Senecio barbertonicus

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Senecio barbertonicus
Barberton groundsel
Scientific classification
Kingdom: Plantae
(unranked): Angiosperms
(unranked): Eudicots
(unranked): Asterids
Order: Asterales
Family: Asteraceae
Tribe: Senecioneae
Genus: Senecio
Binomial name
Senecio barbertonicus
Range of Senecio barbertonicus-Africa.svg
Range of Senecio barbertonicus.

The Barberton groundsel[2] or succulent bush senecio[3] (Senecio barbertonicus Klatt) is an evergreen succulent shrub of the family Asteraceae and genus Senecio, native to Southern Africa,[1] named after one of its native localities Barberton and is now also being cultivated elsewhere for its drought resistance, clusters of sweetly scented,[3] golden-yellow, tufted flower heads in winter and attractiveness to butterflies,[2] the painted lady butterfly (Vanessa cardui) in particular.[4]


A succulent bush growing over 6 feet (2 m) tall and wide with a fleshy trunk, light green, cylindrical, finger-like leaves 2 inches (5 cm) to 4 inches (10 cm) in length and 0.2 inches (0.51 cm) to 0.4 inches (1.0 cm) in diameter, densely packed around the stem and curved at the base to lie parallel to the stem and pointing upwards.[5]

The fragrant yellow flowers, 0.4 inches (1.0 cm) wide and 3 inches (7.6 cm) long, bloom July through September,[3] are terminal and produce seeds with a dense tuft of bristles.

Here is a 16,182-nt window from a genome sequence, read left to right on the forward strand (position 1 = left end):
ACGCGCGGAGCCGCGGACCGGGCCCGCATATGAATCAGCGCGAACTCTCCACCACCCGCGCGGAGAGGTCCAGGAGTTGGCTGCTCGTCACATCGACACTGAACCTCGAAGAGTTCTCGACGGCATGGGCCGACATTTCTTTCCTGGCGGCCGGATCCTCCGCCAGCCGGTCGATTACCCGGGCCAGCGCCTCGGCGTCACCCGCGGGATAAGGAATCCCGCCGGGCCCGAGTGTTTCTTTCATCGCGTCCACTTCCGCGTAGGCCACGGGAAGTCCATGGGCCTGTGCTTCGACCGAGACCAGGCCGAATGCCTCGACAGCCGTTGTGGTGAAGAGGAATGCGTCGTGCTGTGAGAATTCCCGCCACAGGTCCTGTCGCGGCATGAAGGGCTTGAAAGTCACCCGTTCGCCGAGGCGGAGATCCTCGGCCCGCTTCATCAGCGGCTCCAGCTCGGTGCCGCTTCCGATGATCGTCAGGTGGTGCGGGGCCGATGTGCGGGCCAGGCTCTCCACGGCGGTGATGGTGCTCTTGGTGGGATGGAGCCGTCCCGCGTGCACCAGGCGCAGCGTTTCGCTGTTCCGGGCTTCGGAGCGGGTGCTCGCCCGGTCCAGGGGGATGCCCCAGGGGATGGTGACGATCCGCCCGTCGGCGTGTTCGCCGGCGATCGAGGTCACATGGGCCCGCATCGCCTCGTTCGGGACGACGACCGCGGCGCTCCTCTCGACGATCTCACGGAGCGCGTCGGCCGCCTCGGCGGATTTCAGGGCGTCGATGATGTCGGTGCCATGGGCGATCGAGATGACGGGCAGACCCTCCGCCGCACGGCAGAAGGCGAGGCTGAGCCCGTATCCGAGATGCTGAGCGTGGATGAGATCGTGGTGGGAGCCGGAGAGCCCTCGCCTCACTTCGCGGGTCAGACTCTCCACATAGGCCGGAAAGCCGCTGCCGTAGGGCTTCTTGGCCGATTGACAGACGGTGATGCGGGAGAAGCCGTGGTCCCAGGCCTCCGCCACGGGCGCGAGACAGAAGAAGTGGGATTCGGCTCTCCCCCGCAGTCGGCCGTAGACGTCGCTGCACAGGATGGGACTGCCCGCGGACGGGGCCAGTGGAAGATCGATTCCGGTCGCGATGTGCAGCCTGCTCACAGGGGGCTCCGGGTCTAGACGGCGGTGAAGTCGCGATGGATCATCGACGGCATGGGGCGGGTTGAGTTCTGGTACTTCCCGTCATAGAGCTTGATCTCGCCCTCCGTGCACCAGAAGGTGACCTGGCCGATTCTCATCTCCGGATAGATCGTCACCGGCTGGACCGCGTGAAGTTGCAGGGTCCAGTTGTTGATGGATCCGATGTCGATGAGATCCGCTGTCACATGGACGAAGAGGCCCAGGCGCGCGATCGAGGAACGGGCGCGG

Senecio barbertonicus is hardy to at least 25 °F (−4 °C).[4]


Senecio barbertonicus grows predominantly in rocky grassland and bushveld in Southern Africa in areas ranging from Swaziland and Mozambique, to Eastern parts of Zimbabwe and South Africa[3] at altitudes between 110 feet (34 m) and 5,500 feet (1,700 m).[6]

It is locally common in protected areas in eastern, central, and southwestern Swaziland[7] in Gauteng, KwaZulu-Natal, Limpopo, Mpumalanga and North-West.[6]


  1. ^ a b The Southern African Botanical Diversity Network (2006-01-20). "Final Swaziland Tree ATlas index" (PDF). Retrieved 2008-02-27. 
  2. ^ a b The Friends of U.C. Riverside Botanic Gardens (2007-10-20). "SHRUBS". Archived from the original on September 9, 2006. Retrieved 2008-02-27. 
  3. ^ a b c d Carruthers, Vincent (2005) [2005]. "Wild Flowers". The Wildlife of Southern Africa: A Field Guide to the Animals and Plants of the Region. Struik. pp. 310 pages. ISBN 1-86872-451-4. Retrieved 2008-02-27. 
  4. ^ a b "Senecio barbertonicus - Succulent Bush Senecio". San Marcos Growers Web Site. Retrieved 2008-02-27. 
  5. ^ "Senecio barbertonicus Klatt". Swaziland's Flora Database. South African National Botanical Institute (PRECIS database) and the Swaziland National Herbarium. Retrieved 2008-02-27. 
  6. ^ a b "Senecio barbertonicus Klatt". African Flowering Plants Database. Conservatoire et Jardin botaniques de la Ville de Genève and South African National Biodiversity Institute, Pretoria. Retrieved 2008-02-27. 
  7. ^ The Southern African Botanical Diversity Network. "SABONET Tree Atlas Report No. 38" (PDF). Swaziland Tree Atlas. Retrieved 2008-02-27. 

Further reading[edit]